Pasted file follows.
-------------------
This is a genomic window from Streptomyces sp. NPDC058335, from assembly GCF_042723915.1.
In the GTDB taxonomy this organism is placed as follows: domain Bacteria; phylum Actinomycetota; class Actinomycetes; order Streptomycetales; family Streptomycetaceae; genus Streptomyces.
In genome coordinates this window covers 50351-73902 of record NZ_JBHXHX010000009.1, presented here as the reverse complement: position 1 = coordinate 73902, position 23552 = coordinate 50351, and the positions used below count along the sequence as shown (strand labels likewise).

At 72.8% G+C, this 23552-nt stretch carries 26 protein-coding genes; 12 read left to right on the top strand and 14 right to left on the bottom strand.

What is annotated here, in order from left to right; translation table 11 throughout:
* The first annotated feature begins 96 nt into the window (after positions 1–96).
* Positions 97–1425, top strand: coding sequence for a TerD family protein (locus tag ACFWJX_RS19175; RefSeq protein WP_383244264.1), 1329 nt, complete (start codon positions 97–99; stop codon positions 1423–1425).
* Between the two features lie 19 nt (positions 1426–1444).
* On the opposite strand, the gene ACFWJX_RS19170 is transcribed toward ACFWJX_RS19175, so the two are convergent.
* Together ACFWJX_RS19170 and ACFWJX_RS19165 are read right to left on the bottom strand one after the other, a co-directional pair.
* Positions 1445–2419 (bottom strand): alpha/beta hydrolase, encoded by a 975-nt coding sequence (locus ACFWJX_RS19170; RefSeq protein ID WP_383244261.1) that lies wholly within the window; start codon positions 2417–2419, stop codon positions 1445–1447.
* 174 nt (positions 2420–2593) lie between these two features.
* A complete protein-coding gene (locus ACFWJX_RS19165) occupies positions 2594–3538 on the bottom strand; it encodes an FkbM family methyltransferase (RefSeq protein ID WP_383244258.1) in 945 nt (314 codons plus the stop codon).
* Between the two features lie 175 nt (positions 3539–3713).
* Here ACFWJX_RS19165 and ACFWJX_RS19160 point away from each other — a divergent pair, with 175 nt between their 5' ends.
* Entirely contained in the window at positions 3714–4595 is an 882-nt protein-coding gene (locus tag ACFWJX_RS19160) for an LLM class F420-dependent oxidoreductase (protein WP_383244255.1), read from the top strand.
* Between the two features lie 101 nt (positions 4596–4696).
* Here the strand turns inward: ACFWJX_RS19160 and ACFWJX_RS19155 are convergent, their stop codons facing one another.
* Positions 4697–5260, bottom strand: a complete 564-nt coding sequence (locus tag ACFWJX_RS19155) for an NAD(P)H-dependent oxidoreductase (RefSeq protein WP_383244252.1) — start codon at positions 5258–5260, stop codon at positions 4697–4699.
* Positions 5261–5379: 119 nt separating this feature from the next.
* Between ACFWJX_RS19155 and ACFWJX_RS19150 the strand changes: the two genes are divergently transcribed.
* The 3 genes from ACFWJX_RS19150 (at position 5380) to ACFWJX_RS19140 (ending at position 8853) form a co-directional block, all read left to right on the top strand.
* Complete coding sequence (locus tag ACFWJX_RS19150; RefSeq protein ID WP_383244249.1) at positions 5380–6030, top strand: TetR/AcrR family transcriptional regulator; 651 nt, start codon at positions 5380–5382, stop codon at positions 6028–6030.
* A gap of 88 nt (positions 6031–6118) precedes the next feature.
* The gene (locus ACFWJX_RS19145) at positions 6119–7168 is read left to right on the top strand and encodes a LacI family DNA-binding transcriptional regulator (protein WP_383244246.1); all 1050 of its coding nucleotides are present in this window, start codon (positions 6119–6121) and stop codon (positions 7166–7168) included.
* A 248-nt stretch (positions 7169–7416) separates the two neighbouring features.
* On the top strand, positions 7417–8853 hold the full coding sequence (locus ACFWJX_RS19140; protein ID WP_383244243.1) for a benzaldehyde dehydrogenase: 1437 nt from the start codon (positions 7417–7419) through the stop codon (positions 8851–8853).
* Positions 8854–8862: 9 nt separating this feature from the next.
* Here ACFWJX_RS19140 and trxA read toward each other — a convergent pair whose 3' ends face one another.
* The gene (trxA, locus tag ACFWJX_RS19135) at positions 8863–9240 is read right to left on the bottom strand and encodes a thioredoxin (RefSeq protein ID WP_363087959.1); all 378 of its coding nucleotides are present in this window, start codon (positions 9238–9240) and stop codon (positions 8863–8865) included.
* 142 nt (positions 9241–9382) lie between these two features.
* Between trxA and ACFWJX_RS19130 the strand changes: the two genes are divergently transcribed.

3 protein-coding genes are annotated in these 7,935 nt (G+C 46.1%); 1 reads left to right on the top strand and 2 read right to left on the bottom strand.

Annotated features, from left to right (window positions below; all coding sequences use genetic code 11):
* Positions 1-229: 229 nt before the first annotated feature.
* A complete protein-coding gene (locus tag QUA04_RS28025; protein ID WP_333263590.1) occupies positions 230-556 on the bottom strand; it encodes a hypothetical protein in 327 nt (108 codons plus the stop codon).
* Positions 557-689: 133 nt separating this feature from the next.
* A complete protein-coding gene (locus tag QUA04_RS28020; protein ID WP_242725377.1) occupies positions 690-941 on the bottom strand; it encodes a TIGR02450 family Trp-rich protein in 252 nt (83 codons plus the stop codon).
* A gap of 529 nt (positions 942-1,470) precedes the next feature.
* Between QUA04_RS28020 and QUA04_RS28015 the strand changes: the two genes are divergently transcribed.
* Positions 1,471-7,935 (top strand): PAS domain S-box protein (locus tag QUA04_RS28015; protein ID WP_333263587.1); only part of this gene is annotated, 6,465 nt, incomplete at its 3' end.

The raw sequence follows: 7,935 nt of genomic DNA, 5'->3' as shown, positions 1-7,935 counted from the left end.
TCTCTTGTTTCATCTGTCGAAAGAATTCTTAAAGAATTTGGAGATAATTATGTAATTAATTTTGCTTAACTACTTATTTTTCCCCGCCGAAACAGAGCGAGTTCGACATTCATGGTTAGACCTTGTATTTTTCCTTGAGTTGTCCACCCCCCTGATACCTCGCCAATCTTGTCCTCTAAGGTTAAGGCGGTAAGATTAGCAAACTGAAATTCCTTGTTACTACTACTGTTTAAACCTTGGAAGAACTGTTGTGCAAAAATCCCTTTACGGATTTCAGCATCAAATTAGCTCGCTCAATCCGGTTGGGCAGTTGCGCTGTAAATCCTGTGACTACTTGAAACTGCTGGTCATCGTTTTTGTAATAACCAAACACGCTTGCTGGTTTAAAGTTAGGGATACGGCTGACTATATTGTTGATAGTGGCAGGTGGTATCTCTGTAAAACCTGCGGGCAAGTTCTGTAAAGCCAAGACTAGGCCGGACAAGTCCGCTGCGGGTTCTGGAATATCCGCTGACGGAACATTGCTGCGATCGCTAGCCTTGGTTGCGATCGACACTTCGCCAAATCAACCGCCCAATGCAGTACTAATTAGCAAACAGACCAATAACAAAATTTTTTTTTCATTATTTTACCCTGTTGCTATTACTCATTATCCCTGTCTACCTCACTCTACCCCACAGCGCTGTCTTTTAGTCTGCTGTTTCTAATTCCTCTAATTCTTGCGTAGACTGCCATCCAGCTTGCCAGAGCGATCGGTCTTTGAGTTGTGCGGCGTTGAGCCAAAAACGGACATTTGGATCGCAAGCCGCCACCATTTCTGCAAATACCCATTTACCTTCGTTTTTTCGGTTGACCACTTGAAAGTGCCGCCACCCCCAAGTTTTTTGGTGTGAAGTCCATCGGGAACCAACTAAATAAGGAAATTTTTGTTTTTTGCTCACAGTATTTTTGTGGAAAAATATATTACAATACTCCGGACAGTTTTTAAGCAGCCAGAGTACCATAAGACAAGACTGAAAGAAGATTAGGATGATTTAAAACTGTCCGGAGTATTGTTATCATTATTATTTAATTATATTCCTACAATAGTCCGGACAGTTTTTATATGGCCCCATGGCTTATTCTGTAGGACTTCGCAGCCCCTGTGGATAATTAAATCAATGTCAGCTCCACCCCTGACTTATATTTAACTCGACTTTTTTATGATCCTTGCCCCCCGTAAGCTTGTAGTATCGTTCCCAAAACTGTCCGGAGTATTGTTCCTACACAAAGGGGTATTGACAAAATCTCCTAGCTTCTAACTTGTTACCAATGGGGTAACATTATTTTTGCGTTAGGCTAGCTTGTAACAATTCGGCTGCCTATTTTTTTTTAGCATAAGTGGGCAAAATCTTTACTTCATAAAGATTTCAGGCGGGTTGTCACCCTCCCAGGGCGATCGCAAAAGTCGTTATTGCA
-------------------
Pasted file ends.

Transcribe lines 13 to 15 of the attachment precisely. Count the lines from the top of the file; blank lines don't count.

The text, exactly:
* A complete protein-coding gene (locus ACFWJX_RS19165) occupies positions 2594–3538 on the bottom strand; it encodes an FkbM family methyltransferase (RefSeq protein ID WP_383244258.1) in 945 nt (314 codons plus the stop codon).
* Between the two features lie 175 nt (positions 3539–3713).
* Here ACFWJX_RS19165 and ACFWJX_RS19160 point away from each other — a divergent pair, with 175 nt between their 5' ends.